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Nate Robinson’s phone has been busy ever since he announced that he would fight YouTube creator Jake Paul on the Mike Tyson-Roy Jones Jr. undercard on Nov. 28.
Robinson, a 2005 first-round pick in the NBA and a three-time slam dunk champion, is taking his first venture into the fight game more than seriously. He’s been working out for months and his intensity has caught the attention of fighters.
Fighters are rare among athletes for what they have to put their bodies through. Robinson is learning that now, but is also encouraged by the support he’s received from other boxers who appreciate the way he’s respected their sport.
“A lot of the boxers have reached out to me and told me I’m an inspiration because you have to be a little crazy to do what we do,” Robinson told Yahoo Sports. “They see that I’m taking it seriously through what I post [on social media]. I really want to show the boxing world that I’m taking this seriously. I want them to see the hard work I’m putting in because I respect what they do.
“It’s amazing how hard they go. It’s not a game, man. I know first-hand from doing all this running and punching and working out, I see what they go through. I see why Floyd [Mayweather] is the best boxer in the world and what he did to get to 50-0. He put in the hardest work, the most work, into this game. So for me as an outsider coming into their world, I want to show them respect by giving everything I have and preparing seriously.”
Robinson was never one to back down in his NBA career, despite standing only 5-9 and giving up more than a foot in height to so many of his peers. He’s as hard-nosed and as competitive as they come. When he heard Paul calling out pro athletes and saying he could beat any of them, it was hard for him not to volunteer for the challenge.
That he wound up on the undercard of Tyson-Jones was just a blessing for him.
Robinson, 36, hasn’t made any decisions about a potential boxing career after the Paul fight. Notably, though, he hasn’t ruled it out. He’s grown to love it and said he’d be open to continuing.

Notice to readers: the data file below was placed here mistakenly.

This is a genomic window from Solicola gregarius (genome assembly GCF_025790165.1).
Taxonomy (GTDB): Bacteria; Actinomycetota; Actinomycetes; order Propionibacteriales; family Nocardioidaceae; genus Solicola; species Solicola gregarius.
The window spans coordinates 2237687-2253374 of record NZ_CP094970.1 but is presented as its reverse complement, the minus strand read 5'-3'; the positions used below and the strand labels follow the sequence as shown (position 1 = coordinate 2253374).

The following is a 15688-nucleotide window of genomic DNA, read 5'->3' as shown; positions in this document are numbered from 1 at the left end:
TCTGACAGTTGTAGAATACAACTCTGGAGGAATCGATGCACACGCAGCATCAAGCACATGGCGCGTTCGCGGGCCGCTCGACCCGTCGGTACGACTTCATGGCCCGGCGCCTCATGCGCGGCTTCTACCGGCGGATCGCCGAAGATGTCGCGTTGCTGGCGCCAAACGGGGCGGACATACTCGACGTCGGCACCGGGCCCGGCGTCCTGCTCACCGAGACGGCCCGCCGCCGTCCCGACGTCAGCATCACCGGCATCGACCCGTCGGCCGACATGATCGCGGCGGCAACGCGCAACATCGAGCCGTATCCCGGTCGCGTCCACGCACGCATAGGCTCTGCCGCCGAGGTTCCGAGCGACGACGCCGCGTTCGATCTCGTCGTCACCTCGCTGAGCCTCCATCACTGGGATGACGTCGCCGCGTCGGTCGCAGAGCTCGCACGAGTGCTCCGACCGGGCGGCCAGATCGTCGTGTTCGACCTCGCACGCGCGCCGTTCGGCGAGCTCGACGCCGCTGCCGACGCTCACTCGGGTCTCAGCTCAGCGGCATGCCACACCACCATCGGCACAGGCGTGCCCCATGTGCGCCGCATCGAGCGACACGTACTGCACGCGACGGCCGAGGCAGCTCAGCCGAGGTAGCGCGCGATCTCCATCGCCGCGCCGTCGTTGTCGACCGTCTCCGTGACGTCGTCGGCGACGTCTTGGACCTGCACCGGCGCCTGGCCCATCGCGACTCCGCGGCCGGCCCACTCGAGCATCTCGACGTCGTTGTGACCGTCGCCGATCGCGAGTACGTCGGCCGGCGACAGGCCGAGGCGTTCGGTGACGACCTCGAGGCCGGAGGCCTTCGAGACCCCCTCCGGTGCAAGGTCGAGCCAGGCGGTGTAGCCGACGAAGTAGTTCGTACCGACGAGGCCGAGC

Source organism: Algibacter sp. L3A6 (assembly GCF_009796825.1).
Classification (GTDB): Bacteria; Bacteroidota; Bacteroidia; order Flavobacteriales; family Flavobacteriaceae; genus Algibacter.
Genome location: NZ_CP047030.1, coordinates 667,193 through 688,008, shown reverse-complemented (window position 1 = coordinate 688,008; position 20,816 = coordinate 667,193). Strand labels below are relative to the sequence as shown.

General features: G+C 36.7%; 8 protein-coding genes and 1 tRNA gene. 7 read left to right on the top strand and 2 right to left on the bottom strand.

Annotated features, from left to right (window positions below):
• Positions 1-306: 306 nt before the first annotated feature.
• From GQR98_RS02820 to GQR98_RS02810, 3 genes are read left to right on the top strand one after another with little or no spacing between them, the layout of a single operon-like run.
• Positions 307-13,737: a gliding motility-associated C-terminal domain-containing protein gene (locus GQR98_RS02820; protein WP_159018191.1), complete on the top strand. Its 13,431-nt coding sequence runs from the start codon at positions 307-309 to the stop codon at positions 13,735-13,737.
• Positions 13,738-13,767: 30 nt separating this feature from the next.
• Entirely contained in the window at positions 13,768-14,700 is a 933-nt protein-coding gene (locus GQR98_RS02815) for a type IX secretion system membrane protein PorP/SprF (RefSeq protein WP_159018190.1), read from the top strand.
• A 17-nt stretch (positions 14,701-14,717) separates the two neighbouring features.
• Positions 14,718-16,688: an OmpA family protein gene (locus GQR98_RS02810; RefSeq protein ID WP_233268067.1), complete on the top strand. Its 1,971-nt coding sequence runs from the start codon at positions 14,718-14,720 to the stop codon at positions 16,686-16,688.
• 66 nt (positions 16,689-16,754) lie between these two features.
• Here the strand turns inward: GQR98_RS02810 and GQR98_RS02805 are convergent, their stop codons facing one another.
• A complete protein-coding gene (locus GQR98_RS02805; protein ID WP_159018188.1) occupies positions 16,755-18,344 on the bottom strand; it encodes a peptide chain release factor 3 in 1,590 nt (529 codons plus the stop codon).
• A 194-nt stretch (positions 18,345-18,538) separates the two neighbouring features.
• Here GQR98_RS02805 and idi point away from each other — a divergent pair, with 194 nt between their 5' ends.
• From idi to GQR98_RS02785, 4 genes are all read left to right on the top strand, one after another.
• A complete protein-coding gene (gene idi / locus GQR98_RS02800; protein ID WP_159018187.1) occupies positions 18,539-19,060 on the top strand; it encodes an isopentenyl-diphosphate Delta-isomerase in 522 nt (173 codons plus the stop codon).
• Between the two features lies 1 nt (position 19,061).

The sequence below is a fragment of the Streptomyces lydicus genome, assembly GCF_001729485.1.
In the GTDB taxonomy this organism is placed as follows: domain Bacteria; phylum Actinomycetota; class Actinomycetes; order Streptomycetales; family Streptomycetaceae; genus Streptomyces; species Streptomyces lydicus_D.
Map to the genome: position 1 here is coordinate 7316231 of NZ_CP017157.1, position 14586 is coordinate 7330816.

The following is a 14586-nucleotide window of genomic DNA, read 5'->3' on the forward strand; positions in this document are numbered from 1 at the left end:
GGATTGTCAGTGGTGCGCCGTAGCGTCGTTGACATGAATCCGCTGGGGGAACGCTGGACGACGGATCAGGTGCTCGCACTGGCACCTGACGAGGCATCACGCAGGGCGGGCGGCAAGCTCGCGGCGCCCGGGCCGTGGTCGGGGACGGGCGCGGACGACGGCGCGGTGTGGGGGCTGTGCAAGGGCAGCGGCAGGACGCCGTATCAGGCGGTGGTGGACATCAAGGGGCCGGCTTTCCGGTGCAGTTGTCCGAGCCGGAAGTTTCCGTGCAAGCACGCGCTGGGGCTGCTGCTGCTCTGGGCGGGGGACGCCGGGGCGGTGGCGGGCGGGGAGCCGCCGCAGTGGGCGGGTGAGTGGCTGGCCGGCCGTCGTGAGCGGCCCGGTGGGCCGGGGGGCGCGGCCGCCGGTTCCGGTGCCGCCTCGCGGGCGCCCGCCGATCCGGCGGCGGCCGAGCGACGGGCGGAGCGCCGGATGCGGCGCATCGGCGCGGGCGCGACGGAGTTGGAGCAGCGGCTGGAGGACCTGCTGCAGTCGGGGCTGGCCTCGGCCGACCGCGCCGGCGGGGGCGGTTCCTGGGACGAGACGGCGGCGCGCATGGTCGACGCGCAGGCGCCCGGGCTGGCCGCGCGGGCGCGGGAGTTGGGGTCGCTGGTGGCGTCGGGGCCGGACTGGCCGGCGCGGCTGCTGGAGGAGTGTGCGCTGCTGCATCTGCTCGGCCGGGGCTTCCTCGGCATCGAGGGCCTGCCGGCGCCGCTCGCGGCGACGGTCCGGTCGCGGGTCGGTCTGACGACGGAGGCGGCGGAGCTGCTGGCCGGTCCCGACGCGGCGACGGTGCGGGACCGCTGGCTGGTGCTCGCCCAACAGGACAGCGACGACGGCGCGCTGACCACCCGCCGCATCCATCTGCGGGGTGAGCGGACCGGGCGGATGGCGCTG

“It’d be challenging for me, knowing that I’ve busted my ass to try to open some eyes up and showcase what I can do,” he said. “So if I could get another bout, it would mean I did something right and created some kind of a positive impression. So I wouldn’t rule out taking another one if the opportunity arises.”
Paul will have a significant size advantage of at least four inches and as much as 20 pounds.
Robinson weighed in the 180s during his NBA career and said he’s under 180 now. The fight is being contested at cruiserweight, and Paul is expected to come in around 200.
That isn’t much of a concern to Robinson, who said he’s altered his diet and feels he’s in prime condition.
“I’ve been weighing about 180 for, oh, I don’t know, 15, 20 years, man,” he said. “I’ve leaned out with all this training. I’m 178 now and really lean and strong. The boxing has chiseled me out and gotten my body right.
“I changed my diet and I gave up all that good junk food, stuff like that. I’ve been treating my body right so come Nov. 28, I’ll be in tiptop shape and ready to go.”
He’s looking forward to the fight and said he has no illusions it will be easy. He said he respects the work that Paul, who is 1-0, has put in while getting in shape and learning the fundamentals.
But Robinson has learned a lot about himself and one of those things is that he has a talent for boxing.
“For sure I do,” he said. “In the beginning, it was difficult because I’d never been in actual real sparring. From when I got into the ring for the first time until now, my coaches and everybody around me would tell you I’ve gotten so much better. I’ve put in the work, and that’s what boxing is.
“You put in the work, you give the effort and find out if you have the heart to do it. Some people get punched in the face for the first time and don’t want to do it no more. Me, I get punched in the face a couple of times, I want to go right back and deliver the blows right back to you. I want to learn to become a solid boxer. I don’t want to embarrass myself or this sport and I want to show the world that I have put the work in to make myself a real boxer and not just some basketball player fooling around.”
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